By Bruce Fretts
Updated March 17, 2020 at 02:43 AM EDT

Shrek

A
type
  • Movie
genre

In retrospect, it seems obvious why Shrek has made more green than any other cinematic behemoth this year. The fractured fairy tale about an ogre who falls for a liberated princess offers something for everyone: heartwarming romance for girls, heart-stopping action for boys, and sidesplitting in-jokes for grown-ups.

But another factor accounts for its massive appeal — and it’s not the eye-pleasing animation. It’s the acting. That word isn’t often associated with cartoon performances, which are usually dismissed as ”voice-over work,” yet no animated film since Aladdin has benefited more from star power. As the wildly idealistic Princess Fiona, Cameron Diaz proves that, even when disembodied, she’s a beaut. John Lithgow puts his scenery-chomping powers to good use as her evil fiance, Lord Farquaad, and Eddie Murphy provides uproarious asides as Shrek’s wiseass sidekick, Donkey.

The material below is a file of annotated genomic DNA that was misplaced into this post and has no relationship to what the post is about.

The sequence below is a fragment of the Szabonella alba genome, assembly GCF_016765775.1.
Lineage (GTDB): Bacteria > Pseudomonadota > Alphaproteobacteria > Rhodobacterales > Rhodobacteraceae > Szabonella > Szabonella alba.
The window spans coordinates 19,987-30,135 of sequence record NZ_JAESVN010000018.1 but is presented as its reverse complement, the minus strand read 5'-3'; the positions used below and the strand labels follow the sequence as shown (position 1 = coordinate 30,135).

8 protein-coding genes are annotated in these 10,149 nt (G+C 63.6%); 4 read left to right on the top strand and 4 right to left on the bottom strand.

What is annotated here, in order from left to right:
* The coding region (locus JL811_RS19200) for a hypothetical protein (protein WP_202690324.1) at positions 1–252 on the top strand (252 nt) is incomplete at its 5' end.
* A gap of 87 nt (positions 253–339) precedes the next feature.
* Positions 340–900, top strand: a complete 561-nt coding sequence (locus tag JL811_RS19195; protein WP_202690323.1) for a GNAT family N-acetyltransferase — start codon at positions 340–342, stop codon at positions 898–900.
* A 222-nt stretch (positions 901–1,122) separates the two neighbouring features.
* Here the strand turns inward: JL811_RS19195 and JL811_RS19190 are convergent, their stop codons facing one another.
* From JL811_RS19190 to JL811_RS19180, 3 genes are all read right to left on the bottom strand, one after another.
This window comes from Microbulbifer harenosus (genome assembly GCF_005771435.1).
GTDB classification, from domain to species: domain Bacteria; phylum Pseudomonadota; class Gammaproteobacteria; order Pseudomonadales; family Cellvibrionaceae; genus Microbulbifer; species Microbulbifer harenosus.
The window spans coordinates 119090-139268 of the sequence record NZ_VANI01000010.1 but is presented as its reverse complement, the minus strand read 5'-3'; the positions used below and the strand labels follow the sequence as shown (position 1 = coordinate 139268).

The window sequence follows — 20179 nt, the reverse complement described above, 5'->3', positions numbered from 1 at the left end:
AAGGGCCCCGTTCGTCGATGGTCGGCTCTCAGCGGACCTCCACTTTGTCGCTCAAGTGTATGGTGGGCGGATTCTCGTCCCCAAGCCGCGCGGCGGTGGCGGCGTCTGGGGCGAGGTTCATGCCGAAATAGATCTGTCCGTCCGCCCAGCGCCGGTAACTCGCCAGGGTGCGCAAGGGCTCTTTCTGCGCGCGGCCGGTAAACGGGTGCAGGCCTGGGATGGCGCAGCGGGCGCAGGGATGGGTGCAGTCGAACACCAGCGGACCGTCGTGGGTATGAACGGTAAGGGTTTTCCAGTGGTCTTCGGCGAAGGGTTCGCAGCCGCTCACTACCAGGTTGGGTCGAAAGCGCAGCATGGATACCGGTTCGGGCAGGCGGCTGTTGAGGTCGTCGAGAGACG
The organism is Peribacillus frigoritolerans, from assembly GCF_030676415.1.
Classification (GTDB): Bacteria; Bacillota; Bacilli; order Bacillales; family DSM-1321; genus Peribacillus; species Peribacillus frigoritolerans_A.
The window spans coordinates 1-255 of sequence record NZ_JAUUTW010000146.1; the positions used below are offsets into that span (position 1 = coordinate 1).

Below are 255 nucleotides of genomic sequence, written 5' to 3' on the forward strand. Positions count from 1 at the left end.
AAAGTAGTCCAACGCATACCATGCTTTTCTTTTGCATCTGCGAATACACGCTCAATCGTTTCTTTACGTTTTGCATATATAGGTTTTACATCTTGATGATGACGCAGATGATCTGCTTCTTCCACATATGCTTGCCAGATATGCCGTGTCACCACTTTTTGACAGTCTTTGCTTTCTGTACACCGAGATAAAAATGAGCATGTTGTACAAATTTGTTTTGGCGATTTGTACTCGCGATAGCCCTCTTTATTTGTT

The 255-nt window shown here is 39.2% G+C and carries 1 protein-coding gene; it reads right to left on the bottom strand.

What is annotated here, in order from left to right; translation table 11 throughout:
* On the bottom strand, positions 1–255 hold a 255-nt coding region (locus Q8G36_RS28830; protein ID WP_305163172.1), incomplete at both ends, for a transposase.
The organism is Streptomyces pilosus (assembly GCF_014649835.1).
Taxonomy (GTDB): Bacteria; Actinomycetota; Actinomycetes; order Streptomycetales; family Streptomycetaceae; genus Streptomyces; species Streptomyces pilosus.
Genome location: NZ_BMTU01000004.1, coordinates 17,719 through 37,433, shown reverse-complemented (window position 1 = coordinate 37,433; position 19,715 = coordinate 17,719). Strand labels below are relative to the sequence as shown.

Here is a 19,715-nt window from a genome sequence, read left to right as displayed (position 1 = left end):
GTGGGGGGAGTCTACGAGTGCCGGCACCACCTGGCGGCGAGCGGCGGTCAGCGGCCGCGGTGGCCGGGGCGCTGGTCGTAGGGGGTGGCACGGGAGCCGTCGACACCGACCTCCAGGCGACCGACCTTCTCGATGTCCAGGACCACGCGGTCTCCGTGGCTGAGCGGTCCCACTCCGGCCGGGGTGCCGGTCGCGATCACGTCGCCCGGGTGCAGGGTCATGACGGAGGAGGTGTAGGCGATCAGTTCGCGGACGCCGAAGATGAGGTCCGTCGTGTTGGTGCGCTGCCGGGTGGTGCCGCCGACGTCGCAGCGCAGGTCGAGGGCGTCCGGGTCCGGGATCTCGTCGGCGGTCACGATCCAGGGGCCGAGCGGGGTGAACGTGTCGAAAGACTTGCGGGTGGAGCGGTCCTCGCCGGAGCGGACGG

Looming over them all is Mike Myers. He gives Shrek a gentle Scottish burr that renders the ogre instantly likable and underlines the story’s don’t-judge-a-book moral. Myers’ contribution can’t be overstated. (The late Chris Farley, who was originally slated to do the big green voice, couldn’t have handled the pathos nearly as well as Myers.) In short, it’s a truly animated performance.

WHAT WE SAID THEN: ”…a funny, sprightly fable for all ages…” A (#597, May 25, 2001)

Episode Recaps

Shrek

type
  • Movie
genre
mpaa
  • PG
runtime
  • 89 minutes
director
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